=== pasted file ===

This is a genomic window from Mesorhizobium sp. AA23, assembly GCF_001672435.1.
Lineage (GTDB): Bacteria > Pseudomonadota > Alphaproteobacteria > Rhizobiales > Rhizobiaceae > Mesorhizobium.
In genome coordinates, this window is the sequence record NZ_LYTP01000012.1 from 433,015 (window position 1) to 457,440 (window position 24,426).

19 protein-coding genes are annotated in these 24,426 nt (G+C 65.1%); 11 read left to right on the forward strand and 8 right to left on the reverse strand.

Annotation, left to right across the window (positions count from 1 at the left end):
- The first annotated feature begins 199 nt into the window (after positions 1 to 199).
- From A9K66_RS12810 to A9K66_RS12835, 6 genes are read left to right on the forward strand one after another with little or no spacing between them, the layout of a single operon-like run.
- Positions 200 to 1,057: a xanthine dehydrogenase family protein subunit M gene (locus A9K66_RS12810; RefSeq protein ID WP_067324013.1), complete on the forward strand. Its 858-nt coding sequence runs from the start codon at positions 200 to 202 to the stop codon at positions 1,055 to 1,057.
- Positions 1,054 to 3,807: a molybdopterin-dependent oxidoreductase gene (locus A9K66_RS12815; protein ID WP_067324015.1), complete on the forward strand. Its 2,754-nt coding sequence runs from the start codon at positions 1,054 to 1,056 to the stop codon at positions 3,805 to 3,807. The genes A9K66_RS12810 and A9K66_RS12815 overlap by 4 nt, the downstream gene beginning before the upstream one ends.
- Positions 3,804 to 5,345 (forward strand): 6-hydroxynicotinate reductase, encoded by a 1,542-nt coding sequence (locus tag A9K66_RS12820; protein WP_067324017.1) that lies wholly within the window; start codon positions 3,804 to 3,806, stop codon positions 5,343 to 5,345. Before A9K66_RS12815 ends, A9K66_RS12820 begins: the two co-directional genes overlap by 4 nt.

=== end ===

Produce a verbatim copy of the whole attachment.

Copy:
This is a genomic window from Mesorhizobium sp. AA23, assembly GCF_001672435.1.
Lineage (GTDB): Bacteria > Pseudomonadota > Alphaproteobacteria > Rhizobiales > Rhizobiaceae > Mesorhizobium.
In genome coordinates, this window is the sequence record NZ_LYTP01000012.1 from 433,015 (window position 1) to 457,440 (window position 24,426).

19 protein-coding genes are annotated in these 24,426 nt (G+C 65.1%); 11 read left to right on the forward strand and 8 right to left on the reverse strand.

Annotation, left to right across the window (positions count from 1 at the left end):
- The first annotated feature begins 199 nt into the window (after positions 1 to 199).
- From A9K66_RS12810 to A9K66_RS12835, 6 genes are read left to right on the forward strand one after another with little or no spacing between them, the layout of a single operon-like run.
- Positions 200 to 1,057: a xanthine dehydrogenase family protein subunit M gene (locus A9K66_RS12810; RefSeq protein ID WP_067324013.1), complete on the forward strand. Its 858-nt coding sequence runs from the start codon at positions 200 to 202 to the stop codon at positions 1,055 to 1,057.
- Positions 1,054 to 3,807: a molybdopterin-dependent oxidoreductase gene (locus A9K66_RS12815; protein ID WP_067324015.1), complete on the forward strand. Its 2,754-nt coding sequence runs from the start codon at positions 1,054 to 1,056 to the stop codon at positions 3,805 to 3,807. The genes A9K66_RS12810 and A9K66_RS12815 overlap by 4 nt, the downstream gene beginning before the upstream one ends.
- Positions 3,804 to 5,345 (forward strand): 6-hydroxynicotinate reductase, encoded by a 1,542-nt coding sequence (locus tag A9K66_RS12820; protein WP_067324017.1) that lies wholly within the window; start codon positions 3,804 to 3,806, stop codon positions 5,343 to 5,345. Before A9K66_RS12815 ends, A9K66_RS12820 begins: the two co-directional genes overlap by 4 nt.